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8.2 27 10
FanFix September 17, 2007 9966
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I hadn't watched this since the 90s, so mostly I was coming at the film with fresh eyes. I had actually liked it more than Batman Returns, due to hating most everything about the Penguin, preferring Val Kilmer as Bruce Wayne and Batman, and generally liking Jim Carrey. Actually, neither of the films have aged very well, though. But The Red Book Edition attempts to change that.

First, it has to be said that the deleted scenes are 99% amazing (except for one lame line reading by Kilmer: "I'm Batman") and they form a subplot that actually gives a REASON for the main plot of the film. It deepens Bruce's reason for survivor's guilt, justifies having Chase the psychiatrist being a potential lifelong love interest instead of just an old-timey harlot, and gives a more believable reason for Batman to retire than was presented in The Dark Knight Rises. As a serious film that holds up, these scenes MAKE the movie.

Unfortunately, they also highlight how different everything else in the film is. Well, mostly the villains. Schumacher was clearly raised on the old TV show, and the film frequently hearkens back to the improbable inventions and campy over-the-top antics presented there. He doesn't lean into it full bore like he did later in Batman & Robin, though occasional shots and sound effects emphasize the cartoonish aspect of scenes. Mostly it comes in the villains though, and sadly (even with the cuts) Tommy Lee Jones clearly has no idea what he's doing in this film. This Two-Face is a travesty compared to his portrayal in TAS, or even The Dark Knight. And while I was on board with Jim Carrey at the time, he's just horrible now. His hair changes back and forth every other scene, his crotch bulge is distractingly bad, and he's mostly channeling previous wacky characters rather than actually giving us The Riddler. Again, it's a travesty when you know what can be done with the character.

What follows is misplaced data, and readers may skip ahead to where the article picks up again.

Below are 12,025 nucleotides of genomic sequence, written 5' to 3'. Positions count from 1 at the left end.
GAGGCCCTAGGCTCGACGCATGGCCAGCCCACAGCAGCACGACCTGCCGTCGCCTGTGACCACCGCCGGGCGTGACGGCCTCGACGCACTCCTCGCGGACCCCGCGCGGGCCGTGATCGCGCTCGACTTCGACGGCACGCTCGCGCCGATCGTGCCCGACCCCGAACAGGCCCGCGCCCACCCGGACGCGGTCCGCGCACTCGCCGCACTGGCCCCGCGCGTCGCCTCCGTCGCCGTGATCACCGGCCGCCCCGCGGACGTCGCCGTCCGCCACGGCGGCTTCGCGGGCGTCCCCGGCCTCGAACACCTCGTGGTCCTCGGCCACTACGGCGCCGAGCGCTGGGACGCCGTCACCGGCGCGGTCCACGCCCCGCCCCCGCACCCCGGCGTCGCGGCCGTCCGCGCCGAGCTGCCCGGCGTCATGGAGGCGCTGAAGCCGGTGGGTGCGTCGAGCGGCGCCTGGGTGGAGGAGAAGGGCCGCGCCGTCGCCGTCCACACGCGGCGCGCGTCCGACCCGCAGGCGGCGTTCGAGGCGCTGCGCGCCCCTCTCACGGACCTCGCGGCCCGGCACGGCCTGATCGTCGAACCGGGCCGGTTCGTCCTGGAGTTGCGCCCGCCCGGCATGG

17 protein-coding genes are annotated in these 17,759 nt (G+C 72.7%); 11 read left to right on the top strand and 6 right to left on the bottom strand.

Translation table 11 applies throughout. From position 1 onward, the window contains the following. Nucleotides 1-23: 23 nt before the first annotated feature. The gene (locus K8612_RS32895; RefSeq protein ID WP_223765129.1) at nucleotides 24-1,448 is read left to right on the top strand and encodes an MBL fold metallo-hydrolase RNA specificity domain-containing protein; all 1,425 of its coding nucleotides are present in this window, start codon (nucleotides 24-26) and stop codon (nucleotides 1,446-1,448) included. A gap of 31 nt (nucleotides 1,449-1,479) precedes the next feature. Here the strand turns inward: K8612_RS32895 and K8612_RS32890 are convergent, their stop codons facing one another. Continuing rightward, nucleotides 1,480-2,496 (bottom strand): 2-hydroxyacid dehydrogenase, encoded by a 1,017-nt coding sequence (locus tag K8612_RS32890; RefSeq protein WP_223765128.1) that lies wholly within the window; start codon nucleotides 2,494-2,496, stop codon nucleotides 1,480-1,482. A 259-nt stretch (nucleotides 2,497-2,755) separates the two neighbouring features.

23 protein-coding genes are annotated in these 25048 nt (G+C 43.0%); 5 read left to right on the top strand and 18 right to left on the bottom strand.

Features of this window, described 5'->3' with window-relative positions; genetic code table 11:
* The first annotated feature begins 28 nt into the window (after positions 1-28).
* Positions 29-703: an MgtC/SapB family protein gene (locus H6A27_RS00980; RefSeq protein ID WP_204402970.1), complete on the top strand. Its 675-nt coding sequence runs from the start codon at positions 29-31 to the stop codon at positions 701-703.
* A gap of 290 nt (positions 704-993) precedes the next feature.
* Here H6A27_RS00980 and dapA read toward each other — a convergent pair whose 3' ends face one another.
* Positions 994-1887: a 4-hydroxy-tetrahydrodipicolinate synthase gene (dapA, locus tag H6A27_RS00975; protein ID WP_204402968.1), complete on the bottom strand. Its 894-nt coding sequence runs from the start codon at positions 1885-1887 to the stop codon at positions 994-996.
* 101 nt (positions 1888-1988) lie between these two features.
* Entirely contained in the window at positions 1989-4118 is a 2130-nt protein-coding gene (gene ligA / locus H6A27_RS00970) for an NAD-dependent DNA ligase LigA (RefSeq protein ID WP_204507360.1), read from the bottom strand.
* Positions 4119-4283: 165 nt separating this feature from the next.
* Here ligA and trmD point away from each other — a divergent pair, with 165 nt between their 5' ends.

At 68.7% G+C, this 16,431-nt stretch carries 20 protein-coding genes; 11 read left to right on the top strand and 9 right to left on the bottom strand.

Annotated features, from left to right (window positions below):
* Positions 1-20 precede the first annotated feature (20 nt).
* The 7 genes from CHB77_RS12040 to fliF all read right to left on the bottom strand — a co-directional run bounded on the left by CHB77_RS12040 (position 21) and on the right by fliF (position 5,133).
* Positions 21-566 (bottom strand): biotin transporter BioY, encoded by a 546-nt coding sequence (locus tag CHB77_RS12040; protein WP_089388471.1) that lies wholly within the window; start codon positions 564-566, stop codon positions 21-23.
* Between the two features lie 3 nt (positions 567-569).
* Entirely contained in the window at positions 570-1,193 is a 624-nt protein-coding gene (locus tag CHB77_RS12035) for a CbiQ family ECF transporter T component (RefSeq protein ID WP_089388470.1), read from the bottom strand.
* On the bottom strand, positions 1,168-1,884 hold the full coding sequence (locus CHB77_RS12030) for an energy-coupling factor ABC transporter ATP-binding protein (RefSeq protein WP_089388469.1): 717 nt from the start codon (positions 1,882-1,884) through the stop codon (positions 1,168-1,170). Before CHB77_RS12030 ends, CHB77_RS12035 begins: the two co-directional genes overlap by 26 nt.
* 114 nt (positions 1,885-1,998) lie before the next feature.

This is undoubtedly a better film than the theatrical release, and the new tone is created with great expertise and attention. Elliot Goldenthal's underappreciated work is the real star of this edit (besides the killer end credit songs), and the visual differences in the deleted scenes worked for me, for the most part. Also, Val Kilmer is given more to work with in this edit, enhancing the best part of the original film. I'd say this is now probably tied with The Dark Knight Rises for my third-favorite live action Batman film.

However, it's still not a great movie. Like TDKR, there are significant problems in this film that cannot be fixed by editing. If you're going to watch it though, this is the version to watch.

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